Young Russian-American mezzo-soprano Elizaveta Agladze has been seen as a recitalist and concert soloist throughout the eastern United States. She received her Master’s degree in Organizational Sciences from George Washington University, her Bachelor’s degrees in Music and Psychology from Emory University, and her Associate Arts degree from Emory University’s Oxford College, where she returned as a guest recitalist this fall. Elizaveta is currently a student at Galina Abiyakiy Voice Studio in Washington, D.C. and a graduate of the OperaWorks Advanced Artists Program in Northride, California. We were so lucky to grab a few moments with her…
photo: Shawn Flint Blair (used with permission)
Elizaveta, thank you very much for agreeing to be interviewed for this site.
The pleasure is all mine, Michael.
What is your first memory of hearing Tchaikovsky’s music?
I’m afraid I would be very unoriginal in answering this question – it must be the music from either Swan Lake or The Nutcracker. I don’t remember which one I heard first. When I was a child, my mother took me to the Bolshoi Theatre every year to see Swan Lake and The Nutcracker. I’ve been in love with this music ever since.
To a Russian woman, how “Russian” does Tchaikovsky’s music sound?
I find Tchaikovsky’s music to be very Russian, even though I cannot really explain what “Russian” music means. But when I hear an unfamiliar piece of music from the Romantic period, I can almost always tell correctly whether it’s Russian or not. On a subjective level, it is something that resonates with my soul and makes me feel at home, as if the music ran through my blood. But I think many people feel that way about Tchaikovsky’s music, regardless of nationality. Tchaikovsky’s music is deeply emotional, revealing openness and great-heartedness, while at the same time intertwined with vulnerability, heartbreak and tragedy – I think that is pretty Russian.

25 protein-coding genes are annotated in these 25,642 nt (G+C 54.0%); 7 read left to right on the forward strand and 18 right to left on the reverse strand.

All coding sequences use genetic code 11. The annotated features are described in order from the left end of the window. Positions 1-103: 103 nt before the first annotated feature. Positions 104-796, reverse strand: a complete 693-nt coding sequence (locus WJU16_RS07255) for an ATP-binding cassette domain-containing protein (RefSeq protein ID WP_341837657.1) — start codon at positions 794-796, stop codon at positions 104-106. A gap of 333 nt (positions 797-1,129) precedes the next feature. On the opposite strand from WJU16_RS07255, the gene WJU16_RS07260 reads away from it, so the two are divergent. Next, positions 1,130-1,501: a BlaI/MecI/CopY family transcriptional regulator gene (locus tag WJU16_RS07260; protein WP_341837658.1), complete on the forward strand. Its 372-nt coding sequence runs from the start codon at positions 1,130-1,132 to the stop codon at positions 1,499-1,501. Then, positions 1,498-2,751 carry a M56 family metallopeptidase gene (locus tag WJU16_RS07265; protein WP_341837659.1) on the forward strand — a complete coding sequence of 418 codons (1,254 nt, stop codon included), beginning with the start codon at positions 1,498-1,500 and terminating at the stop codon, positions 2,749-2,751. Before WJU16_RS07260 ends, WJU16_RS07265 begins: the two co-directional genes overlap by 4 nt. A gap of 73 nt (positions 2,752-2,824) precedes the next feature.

What is the popular view of Tchaikovsky in modern Russia today?
I think Pyotr Ilyich is as popular as ever! And the fact that his first piano concerto was performed at the end of the Olympic Games closing ceremony stands as a good proof to that.
What was the first music by Tchaikovsky you ever sang? Did this make an immediate impression on you?
I played Tchaikovsky on the piano before I sang his music – the Neapolitan song, a few pieces from the Children’s Album, and later Dance of the Little Swans. I must admit that that was not my favorite music to play at the time – I was more of a Chopin girl. But, of course I was eager to learn the Dance of the Little Swans! Singing Tchaikovsky (which I started later on in life) has been a much more pleasurable experience, since by that time I had matured to feel and express his music better.
What is your favourite piece/aria/song by Tchaikovsky?
There are so many! I love singing Da, chas nastal from The Maid of Orleans – there is just so much passion and drama in that piece. My very favorite aria by Tchaikovsky, though, is Lensky’s aria Kuda, kuda from Eugene Onegin. Too bad it’s not written for a mezzo!
Here is the aria Elizaveta chose as her favourite; Kuda, Kuda from Eugene Onegin (also known, more accurately, as Yevgeny Onedin). Placido Domingo sings it wonderfully here…
And here is my favourite aria in an opera so rich in wonderful moments. If you listen to the two one after the other, you will hear that each one begins with a series of descending notes. When the main theme, heard timidly at first, returns, it truly is one of the greatest moments in all Tchaikovsky…
The whole opera may surprise you; it is not on the same scale as Verdi (and certainly not Wagner!) If you can find a version with a good translation, then you really are in for a tragic treat.